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Telestial News

October 22, 2014


If you have been paying attention to the online tech news, there’s one story that everyone is talking about: how Apple just killed the SIM card. The news broke at the launch of their new iPad, the Air 2, which they announced would ship with an ‘Apple SIM’ pre-installed. This SIM can switch between providers, giving the user a choice of which service to use without them having to swap the SIM out each time. AT&T, T-Mobile and Sprint have all signed up in the USA, and more will follow around the world following the Air 2’s launch. It’s believed that this innovation will eventually lead to the SIM becoming obsolete. After all, if you no longer need a separate SIM card to pick up a signal from any given network, then you may as well take the microchip off the SIM card altogether and just make it part of the device.

People seem to be taking this possibility very seriously. Gemalto, one of the world’s largest SIM card manufacturers, saw their shares drop in price by a fifth since Apple’s demonstration last week. Here at Telestial, however, we’re not  ready to pack up our things and go home just yet. This technology is not exactly new, after all. Our SIM cards offer a choice of provider and will switch automatically when you cross a border. It’s the result of years of hard work, including our own technical innovation and countless agreements with network providers. And this is where we think Apple may run into a few problems on their way to world SIM domination.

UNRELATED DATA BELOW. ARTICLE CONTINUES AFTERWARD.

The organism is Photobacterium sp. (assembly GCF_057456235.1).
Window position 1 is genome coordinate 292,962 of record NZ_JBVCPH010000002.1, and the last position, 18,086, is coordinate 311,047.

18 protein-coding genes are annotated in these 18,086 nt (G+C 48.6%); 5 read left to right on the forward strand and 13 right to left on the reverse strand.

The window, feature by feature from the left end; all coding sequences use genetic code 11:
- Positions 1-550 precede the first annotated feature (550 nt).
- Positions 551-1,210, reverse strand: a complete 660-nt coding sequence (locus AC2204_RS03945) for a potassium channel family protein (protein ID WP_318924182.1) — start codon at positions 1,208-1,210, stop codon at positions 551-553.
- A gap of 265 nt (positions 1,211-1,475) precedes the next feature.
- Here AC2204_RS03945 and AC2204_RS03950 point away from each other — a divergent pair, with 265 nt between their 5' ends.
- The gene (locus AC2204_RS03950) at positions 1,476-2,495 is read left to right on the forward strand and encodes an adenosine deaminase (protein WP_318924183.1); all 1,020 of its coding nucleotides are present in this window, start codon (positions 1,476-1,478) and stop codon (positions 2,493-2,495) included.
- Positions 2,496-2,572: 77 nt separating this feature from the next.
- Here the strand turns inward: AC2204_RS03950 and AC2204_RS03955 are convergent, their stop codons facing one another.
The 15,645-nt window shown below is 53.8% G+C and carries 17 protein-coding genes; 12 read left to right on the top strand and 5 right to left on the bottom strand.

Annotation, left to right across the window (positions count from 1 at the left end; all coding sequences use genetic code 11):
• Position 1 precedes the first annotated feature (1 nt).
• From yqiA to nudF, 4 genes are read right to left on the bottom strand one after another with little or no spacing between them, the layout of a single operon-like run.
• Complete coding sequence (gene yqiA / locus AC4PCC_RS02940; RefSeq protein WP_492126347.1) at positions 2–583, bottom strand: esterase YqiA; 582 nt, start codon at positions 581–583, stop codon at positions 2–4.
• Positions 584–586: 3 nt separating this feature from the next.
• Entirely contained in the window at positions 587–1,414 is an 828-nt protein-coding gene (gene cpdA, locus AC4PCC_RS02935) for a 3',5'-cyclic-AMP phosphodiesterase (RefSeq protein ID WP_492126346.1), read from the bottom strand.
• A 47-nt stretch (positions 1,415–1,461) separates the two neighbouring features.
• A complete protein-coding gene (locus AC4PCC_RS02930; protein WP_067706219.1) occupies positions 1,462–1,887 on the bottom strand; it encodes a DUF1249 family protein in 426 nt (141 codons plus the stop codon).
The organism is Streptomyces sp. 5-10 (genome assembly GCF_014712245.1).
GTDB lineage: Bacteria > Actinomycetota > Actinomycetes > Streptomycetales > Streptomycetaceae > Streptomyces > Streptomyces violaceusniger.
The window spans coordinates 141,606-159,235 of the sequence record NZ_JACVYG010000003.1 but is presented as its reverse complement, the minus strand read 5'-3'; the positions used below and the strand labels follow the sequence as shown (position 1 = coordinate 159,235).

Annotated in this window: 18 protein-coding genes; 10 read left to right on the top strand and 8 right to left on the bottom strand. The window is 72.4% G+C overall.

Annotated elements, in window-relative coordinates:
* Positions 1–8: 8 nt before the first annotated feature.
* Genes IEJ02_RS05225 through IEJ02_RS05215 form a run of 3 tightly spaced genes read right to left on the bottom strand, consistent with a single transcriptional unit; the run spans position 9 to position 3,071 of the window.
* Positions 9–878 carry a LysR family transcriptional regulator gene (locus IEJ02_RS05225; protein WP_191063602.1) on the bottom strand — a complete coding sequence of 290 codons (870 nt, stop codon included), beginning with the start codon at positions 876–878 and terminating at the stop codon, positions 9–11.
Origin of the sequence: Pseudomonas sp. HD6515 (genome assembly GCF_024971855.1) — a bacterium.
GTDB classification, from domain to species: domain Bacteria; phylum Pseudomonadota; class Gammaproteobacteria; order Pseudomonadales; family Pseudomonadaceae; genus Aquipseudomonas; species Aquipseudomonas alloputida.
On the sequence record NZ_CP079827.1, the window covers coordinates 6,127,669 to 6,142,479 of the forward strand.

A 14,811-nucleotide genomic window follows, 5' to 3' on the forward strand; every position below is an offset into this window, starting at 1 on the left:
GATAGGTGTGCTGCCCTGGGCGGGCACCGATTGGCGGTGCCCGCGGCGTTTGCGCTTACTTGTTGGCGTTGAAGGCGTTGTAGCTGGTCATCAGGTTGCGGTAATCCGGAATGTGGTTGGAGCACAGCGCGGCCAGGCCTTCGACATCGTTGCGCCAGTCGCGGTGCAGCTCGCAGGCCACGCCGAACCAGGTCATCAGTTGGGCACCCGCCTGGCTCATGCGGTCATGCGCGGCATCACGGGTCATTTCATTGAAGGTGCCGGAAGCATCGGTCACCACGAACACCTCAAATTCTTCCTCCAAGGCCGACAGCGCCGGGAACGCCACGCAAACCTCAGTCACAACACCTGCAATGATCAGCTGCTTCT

First of all, the people with the most to lose from this new innovation, namely the network operators that currently provide their own SIM cards, are also Apple’s biggest distributors. Very few people can afford to buy a brand new iPhone direct; they would much rather spread the cost over a period of months or years as part of a phone contract. It’s a model that has worked well for both parties so far, with customers getting access to the most modern smartphones for a relatively cheap upfront sum. If Apple do plan to get rid of SIM cards altogether, they may find themselves at war with the very people who have helped them get this far in the first place.

Apple have skirmished with providers already, and for the same reason. In 2011, they were fighting operators on several fronts, including how the App Store would be managed and whether they could remove SIMs altogether in order to make more space inside the handset for functionality. Back then, the networks all came together to gently suggest that doing away with SIM cards was not something they were particularly interested in. Even Apple’s compromise, a smaller SIM (known now as the microSIM) was very slow to be adopted. It was not until it was clear that the iPhones were a hit and in huge demand that networks relented and began to manufacture smaller SIMs. This success carried over into Apple’s next change, the nano-SIM, which was adopted by the network operators with very little fuss at all.

It is not just network operators that need to be wary. Customers should also be on their guard, and for one very simple reason: Apple have never done anything that could be described as ‘cheap’. Being expensive is a part of their brand attraction  (and part of what has made it the most recognisable brand in the world). You know that when you buy an Apple product, it has been designed to the highest possible standards and the price reflects that. If Apple are looking to cut network operators out of the SIM equation, it seems very likely that they will step in to take their place in some way. How they plant to monetize this opportunity remains to be seen. They might levy a small fee each time a user switches operators. They could charge for access to certain networks in certain areas, or even add a fractional amount to each data session you start on their SIM card (the SIM is currently for data only, but this may also change). Whatever they decide to do, there is a huge difference in paying a premium for your device, and paying a premium every time you want to use it.

However this saga unfolds during the coming weeks and months, we at Telestial are confident that the humble SIM card isn’t going anywhere just yet.

October 9, 2014